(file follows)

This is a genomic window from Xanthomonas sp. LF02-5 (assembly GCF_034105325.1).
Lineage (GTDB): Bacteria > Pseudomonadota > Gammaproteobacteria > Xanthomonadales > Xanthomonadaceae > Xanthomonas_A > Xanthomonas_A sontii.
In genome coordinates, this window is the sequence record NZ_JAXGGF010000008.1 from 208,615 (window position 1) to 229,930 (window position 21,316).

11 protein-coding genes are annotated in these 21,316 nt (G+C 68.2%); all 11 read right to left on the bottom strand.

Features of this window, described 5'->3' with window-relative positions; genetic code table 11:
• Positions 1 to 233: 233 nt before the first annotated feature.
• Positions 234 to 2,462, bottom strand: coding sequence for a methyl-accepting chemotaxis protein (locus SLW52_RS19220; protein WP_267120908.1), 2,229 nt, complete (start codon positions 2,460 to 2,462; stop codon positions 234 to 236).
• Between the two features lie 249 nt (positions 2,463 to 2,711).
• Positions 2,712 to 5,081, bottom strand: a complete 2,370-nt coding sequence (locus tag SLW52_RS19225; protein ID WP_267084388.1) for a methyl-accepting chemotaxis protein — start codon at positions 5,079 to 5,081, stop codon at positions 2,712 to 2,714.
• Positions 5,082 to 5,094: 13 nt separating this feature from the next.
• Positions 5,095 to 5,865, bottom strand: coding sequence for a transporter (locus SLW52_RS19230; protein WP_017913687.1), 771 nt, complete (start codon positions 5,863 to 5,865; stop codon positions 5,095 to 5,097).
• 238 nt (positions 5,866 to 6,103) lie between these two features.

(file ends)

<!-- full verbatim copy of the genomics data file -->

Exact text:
This is a genomic window from Xanthomonas sp. LF02-5 (assembly GCF_034105325.1).
Lineage (GTDB): Bacteria > Pseudomonadota > Gammaproteobacteria > Xanthomonadales > Xanthomonadaceae > Xanthomonas_A > Xanthomonas_A sontii.
In genome coordinates, this window is the sequence record NZ_JAXGGF010000008.1 from 208,615 (window position 1) to 229,930 (window position 21,316).

11 protein-coding genes are annotated in these 21,316 nt (G+C 68.2%); all 11 read right to left on the bottom strand.

Features of this window, described 5'->3' with window-relative positions; genetic code table 11:
• Positions 1 to 233: 233 nt before the first annotated feature.
• Positions 234 to 2,462, bottom strand: coding sequence for a methyl-accepting chemotaxis protein (locus SLW52_RS19220; protein WP_267120908.1), 2,229 nt, complete (start codon positions 2,460 to 2,462; stop codon positions 234 to 236).
• Between the two features lie 249 nt (positions 2,463 to 2,711).
• Positions 2,712 to 5,081, bottom strand: a complete 2,370-nt coding sequence (locus tag SLW52_RS19225; protein ID WP_267084388.1) for a methyl-accepting chemotaxis protein — start codon at positions 5,079 to 5,081, stop codon at positions 2,712 to 2,714.
• Positions 5,082 to 5,094: 13 nt separating this feature from the next.
• Positions 5,095 to 5,865, bottom strand: coding sequence for a transporter (locus SLW52_RS19230; protein WP_017913687.1), 771 nt, complete (start codon positions 5,863 to 5,865; stop codon positions 5,095 to 5,097).
• 238 nt (positions 5,866 to 6,103) lie between these two features.